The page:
Ok, good? Moving on.

The next songs off the album we’ll look at are “Digital Black, “Flat Earth”, “Degenerate”, “Pizzagate”, “Carolina’s Ultimate Netflix Tweet”, “Respirator”, and “Squatter”. These next batch of songs in the album is where the nonsensical songs start to appear with titles like “Squatter”, “Pizzagate”, “Flat Earth”. “Pizzagate” is also the only instrumental song on the album, which the Network had not done before with any of their other songs.

These are all great songs as The Network starts to move away from the more guitar driven songs and into songs that are more synth heavy. The only song that still has a guitar associated with it “Carolina’s Ultimate Netflix Tweet”. These songs lyrically show that the Network can make hit songs with different sounds with topics about conspiracies like Flat Earth as well as more serious topics with upbeat music as a contrast to the lyrics.

The next songs after those that we’ll look at are “That’s How They Get you”, “Tarantula”, “Cancer Is The New Black”, “The Stranger”, “Hey Elon”, and “Popper Punk.” These are very similar to the last few songs that we looked at as we’re now close to the end of the album. The highlights from this are in the lyrics to “Hey Elon”, which is about Elon Musk and the car that he shot into space and “Tarantula”, which are about tarantulas.

These two songs very much sound like if Devo made these songs with a feel of social and political commentary of the times. The Network are creative in the way that they compose their lyrics and music as the sound is different from bands in the new wave genre.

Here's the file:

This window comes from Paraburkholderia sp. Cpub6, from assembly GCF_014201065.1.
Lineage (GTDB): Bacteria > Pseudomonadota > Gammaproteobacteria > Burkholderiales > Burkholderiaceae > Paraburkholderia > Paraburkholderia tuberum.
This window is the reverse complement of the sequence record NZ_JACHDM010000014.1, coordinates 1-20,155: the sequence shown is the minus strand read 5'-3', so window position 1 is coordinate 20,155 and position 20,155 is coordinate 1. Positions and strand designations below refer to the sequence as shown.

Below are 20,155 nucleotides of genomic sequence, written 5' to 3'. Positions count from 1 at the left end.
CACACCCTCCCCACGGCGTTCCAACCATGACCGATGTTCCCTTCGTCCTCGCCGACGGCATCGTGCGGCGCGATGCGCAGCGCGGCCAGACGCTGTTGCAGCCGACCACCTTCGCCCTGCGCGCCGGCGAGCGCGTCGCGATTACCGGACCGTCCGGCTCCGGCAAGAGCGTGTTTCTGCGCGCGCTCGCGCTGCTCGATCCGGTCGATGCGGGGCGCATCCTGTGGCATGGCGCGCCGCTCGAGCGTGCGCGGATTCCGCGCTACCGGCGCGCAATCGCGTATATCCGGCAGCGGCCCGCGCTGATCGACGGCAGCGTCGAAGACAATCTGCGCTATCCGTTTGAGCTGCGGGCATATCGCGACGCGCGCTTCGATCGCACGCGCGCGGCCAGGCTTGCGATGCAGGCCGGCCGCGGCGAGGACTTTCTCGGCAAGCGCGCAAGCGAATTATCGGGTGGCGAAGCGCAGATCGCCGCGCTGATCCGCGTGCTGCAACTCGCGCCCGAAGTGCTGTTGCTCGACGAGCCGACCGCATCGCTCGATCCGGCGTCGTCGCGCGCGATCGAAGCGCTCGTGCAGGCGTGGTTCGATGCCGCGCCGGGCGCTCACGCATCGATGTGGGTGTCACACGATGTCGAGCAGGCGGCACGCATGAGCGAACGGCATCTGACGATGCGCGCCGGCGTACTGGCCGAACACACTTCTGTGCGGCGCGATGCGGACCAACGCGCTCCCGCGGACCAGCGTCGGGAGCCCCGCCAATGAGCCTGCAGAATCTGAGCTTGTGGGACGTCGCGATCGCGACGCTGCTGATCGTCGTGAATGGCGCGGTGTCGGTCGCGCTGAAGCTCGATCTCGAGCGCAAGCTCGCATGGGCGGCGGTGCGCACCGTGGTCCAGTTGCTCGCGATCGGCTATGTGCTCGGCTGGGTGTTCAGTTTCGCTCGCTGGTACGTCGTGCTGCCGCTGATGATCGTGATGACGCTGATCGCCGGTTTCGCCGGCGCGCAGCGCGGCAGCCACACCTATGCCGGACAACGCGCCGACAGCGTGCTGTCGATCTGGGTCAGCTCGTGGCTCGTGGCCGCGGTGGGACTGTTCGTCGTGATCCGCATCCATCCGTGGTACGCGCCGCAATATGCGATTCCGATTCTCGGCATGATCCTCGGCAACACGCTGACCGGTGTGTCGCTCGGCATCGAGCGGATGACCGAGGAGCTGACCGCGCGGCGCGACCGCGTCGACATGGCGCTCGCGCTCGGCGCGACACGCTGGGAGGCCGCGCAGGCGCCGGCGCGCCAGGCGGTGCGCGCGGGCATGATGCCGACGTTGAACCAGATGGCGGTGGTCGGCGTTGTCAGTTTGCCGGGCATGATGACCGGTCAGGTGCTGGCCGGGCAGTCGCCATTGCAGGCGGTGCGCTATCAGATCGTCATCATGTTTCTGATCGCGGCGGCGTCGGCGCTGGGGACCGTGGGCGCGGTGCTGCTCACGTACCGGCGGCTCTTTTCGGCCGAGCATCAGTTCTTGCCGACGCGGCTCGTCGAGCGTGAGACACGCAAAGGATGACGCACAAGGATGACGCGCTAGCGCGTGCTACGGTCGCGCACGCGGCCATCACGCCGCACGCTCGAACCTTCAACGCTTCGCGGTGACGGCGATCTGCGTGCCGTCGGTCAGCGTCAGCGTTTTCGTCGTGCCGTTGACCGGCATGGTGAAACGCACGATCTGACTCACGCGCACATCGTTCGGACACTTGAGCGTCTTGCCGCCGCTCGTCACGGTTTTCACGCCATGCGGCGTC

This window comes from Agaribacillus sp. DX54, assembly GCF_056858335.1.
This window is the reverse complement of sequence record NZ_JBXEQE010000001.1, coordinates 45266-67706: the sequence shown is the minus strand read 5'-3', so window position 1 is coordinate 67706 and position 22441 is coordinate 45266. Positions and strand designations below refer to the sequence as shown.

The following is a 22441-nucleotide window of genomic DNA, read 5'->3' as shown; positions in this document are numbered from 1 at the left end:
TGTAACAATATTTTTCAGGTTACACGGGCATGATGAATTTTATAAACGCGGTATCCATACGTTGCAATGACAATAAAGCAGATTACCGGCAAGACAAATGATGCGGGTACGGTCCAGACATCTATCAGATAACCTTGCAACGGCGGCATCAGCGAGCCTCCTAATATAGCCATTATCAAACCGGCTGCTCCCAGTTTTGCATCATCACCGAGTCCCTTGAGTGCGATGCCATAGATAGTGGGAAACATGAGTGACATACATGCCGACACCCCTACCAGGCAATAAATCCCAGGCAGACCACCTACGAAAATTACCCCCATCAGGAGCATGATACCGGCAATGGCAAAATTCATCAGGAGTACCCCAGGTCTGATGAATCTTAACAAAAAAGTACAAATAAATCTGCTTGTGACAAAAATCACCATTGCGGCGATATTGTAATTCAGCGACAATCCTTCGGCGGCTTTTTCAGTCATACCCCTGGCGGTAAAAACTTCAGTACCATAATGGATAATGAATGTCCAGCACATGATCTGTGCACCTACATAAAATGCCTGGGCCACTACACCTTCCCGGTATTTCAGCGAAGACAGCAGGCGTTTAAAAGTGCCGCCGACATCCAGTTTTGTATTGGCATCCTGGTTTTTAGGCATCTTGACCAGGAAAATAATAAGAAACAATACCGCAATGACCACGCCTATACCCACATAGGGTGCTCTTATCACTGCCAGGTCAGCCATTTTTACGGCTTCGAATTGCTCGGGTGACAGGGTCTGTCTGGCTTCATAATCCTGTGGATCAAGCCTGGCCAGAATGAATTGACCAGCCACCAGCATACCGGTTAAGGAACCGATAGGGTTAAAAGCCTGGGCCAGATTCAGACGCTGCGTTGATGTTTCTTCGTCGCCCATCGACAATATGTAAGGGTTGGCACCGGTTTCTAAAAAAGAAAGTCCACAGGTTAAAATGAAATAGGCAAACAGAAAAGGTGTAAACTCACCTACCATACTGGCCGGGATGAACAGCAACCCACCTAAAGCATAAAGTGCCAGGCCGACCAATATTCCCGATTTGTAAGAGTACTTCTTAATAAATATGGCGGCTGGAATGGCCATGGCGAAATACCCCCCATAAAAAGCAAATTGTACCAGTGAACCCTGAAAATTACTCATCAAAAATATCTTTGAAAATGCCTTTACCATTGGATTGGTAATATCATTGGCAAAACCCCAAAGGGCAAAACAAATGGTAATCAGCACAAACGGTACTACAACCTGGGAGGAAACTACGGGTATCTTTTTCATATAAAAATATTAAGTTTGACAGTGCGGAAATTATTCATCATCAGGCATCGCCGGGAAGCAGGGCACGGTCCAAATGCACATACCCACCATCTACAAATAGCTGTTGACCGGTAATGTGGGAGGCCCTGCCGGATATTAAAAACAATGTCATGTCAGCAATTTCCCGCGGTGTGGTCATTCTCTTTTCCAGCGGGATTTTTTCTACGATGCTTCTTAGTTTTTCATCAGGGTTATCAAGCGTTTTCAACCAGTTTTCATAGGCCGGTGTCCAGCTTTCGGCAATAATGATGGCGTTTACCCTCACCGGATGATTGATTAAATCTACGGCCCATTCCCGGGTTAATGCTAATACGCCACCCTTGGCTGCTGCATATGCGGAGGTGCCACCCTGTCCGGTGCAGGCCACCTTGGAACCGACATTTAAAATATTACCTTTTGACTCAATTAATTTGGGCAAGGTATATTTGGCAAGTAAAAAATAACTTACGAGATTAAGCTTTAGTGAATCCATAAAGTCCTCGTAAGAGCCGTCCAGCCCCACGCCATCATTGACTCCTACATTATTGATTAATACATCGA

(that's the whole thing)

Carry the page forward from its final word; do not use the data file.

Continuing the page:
Still with me? Okay, we have five more songs to look at and I’ll give you my thoughts on the album.

The last five songs off the album to bring it home are “Jerry Falwell’s Pool Party”, “Heard Immunity”, “Time Capsule”, “Threat Level Midnight”, “Amnesia Vagabond”, and “Art Of The Deal With The Devil”. I don’t want to repeat myself, but similar sounds again are in these songs. The one’s that stand out to me are “Threat Level Midnight” and “Jerry Falwell’s Pool Party”. “Threat Level Midnight” obviously is a reference to The Office and Michael Scarn but easily the best off the album as the punk roots come to light and take hold on this track.

“Jerry Falwell’s Pool Party” is probably the only song that’s very similar lyrically and musically to Green Day as there is a similarity between this song and one that Green Day recorded. That’s why it’s easy to see why listeners might confuse the two bands.

The Network outdid themselves with this album, especially with it being 25 songs long. However, it’s worth the time to sit down and listen to each one of them. This album easily could be broken up into a couple albums, but I’m glad that The Network decided to ultimately go this route after almost 20 years of inactivity. There’s never a dull moment with this album from the seriousness to whimsical tracks making each song a highlight of their own and that’s what makes the album enjoyable to me.

They even made a TV appearance as well for the first time on Late Night with Jimmy Fallon performing “Threat Level Midnight” from an undisclosed location for anonymity reasons. Who knows if we’ll see them again? I do though think we’ll most likely see them again if the prophecy holds true.

Then again it is up to you to decide if you head the final warning that the band has laid out for humanity but if you don’t want to that’s fine.

You will have to remember just one thing, In the words of The Network, “We’re right you’re wrong and we told ya so!”